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Bear Goggles

Sipps Will Have No Effect On Market

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I have just received a reply from the "Ministerial Correspondence Unit" to my letter to HM Revenue & Customs about SIPPS. (still no word from my MP yet).

It starts as a pretty standard letter and tells me how property in a SIPPS is not a free lunch

The property becomes an asset of the pension fund and there is a requirement

to put all rental income into the pension fund so it is locked away. In

most cases the property will need to be sold to secure a pension when the

member retires. Any currently owned property placed into a pension fund

will need to be sold and then re-purchased by the fund. This will incur

transaction costs, including stamp duty land tax for the purchaser, and any

gain may be liable to capital gains tax. The pension fund will be required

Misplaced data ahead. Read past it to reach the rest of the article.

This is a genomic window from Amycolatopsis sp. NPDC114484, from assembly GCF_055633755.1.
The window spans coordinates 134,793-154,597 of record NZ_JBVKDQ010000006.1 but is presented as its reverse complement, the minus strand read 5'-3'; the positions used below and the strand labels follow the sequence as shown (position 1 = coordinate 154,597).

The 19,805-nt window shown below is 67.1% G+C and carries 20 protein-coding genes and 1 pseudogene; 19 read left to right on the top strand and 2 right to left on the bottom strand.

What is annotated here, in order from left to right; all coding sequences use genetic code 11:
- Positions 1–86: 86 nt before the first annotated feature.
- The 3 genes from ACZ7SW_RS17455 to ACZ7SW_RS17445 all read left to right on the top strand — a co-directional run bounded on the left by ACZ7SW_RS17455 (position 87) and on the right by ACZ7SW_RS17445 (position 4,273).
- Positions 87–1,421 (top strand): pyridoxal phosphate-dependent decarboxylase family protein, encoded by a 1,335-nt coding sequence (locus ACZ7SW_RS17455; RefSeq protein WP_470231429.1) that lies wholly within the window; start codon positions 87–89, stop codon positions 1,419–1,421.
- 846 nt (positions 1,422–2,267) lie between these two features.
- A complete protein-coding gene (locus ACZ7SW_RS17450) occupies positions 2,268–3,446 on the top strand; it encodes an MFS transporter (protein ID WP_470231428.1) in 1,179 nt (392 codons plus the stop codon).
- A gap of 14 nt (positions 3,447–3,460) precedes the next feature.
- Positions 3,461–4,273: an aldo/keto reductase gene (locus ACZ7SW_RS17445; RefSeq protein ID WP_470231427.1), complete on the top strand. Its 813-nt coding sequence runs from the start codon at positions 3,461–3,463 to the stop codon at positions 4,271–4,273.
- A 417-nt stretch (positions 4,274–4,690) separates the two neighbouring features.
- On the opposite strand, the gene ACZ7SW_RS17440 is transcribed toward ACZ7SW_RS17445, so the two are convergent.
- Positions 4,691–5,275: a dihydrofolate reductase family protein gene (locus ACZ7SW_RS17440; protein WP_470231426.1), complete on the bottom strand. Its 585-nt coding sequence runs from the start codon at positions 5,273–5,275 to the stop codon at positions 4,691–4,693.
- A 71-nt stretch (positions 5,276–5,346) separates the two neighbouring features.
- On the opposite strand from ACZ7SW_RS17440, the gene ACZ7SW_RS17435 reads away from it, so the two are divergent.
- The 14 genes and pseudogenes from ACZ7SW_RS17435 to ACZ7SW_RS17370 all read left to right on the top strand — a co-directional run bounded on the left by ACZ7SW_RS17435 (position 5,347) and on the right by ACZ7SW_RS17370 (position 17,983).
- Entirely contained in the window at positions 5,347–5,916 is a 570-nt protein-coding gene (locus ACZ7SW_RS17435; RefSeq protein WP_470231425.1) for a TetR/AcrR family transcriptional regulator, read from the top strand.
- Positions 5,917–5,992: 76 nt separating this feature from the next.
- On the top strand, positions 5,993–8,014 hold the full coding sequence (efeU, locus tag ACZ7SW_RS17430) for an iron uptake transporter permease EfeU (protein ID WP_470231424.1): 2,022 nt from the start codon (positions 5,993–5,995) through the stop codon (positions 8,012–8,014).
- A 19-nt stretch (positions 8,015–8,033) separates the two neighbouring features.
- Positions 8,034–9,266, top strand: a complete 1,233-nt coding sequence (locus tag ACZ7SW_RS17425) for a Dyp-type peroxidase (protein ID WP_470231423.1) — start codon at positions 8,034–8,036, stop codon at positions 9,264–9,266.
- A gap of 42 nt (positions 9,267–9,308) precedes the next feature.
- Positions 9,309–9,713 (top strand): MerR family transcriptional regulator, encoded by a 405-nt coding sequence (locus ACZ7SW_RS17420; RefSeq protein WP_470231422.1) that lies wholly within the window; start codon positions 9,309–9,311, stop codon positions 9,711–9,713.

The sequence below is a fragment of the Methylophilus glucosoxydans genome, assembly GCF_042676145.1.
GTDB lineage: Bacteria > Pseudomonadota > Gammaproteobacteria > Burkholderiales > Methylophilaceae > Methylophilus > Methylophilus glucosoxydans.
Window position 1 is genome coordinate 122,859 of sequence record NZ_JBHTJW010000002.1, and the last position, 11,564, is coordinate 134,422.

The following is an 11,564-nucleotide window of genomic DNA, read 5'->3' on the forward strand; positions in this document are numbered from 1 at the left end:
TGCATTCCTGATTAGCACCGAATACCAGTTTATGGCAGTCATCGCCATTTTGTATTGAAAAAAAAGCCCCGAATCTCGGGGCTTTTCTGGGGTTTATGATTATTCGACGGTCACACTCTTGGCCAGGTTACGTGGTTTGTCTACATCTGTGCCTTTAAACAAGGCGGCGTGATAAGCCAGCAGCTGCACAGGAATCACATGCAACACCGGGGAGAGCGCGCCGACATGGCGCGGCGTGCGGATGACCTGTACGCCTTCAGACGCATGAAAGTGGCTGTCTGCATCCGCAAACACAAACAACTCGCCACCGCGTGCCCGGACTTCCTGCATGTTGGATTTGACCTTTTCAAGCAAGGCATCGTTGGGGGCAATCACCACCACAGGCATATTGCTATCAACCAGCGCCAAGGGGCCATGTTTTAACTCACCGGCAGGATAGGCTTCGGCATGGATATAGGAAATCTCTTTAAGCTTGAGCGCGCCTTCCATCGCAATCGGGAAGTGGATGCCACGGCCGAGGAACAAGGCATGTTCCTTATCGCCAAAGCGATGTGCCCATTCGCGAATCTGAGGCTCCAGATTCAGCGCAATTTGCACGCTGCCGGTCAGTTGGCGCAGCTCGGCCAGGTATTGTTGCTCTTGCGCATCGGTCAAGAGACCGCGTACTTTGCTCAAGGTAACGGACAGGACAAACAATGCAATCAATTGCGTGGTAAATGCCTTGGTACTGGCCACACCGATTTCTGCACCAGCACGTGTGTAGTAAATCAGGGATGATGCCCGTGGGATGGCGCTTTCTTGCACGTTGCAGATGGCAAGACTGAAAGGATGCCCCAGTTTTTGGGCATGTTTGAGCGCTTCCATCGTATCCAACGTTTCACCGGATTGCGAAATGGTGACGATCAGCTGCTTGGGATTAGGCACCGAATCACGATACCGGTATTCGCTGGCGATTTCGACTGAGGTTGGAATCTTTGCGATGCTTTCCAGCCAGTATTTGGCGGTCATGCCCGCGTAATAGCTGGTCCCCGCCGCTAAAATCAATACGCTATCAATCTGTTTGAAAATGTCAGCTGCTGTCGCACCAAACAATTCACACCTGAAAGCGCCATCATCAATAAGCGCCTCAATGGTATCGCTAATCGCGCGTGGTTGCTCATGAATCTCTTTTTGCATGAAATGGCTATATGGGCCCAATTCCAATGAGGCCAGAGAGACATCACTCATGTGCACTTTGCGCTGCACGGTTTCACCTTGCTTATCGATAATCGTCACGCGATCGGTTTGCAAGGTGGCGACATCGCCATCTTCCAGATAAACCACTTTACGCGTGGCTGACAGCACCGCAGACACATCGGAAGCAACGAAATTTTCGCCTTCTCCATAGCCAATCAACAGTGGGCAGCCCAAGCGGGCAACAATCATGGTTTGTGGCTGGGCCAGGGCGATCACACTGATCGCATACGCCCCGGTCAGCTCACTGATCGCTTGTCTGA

to charge commercial rates for any use of the property or the individual

will suffer a benefit-in-kind tax charge.

It goes on to say that SIPPS shouldn't effect the housing market.

At the moment only around one per cent of pension funds are held in SIPPs.

Given the number of people for whom SIPPs are an appropriate type of

pension, and the inherent limitations attached to this type of investment,

it is highly unlikely that there will be any appreciable effect on the

housing market.

We already know all of this, but amateur BTL muppets probably need to read it.

Like I've said before, it is the principal of SIPPS that is bad rather than the reality, the perception that 'my property is my pension' that this policy reinforces is bad for anyone who wants to own a home rather than a speculative asset. It was good to get a responce at last though.

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  • 301 Brexit, House prices and Summer 2020

    1. 1. Including the effects Brexit, where do you think average UK house prices will be relative to now in June 2020?


      • down 5% +
      • down 2.5%
      • Even
      • up 2.5%
      • up 5%



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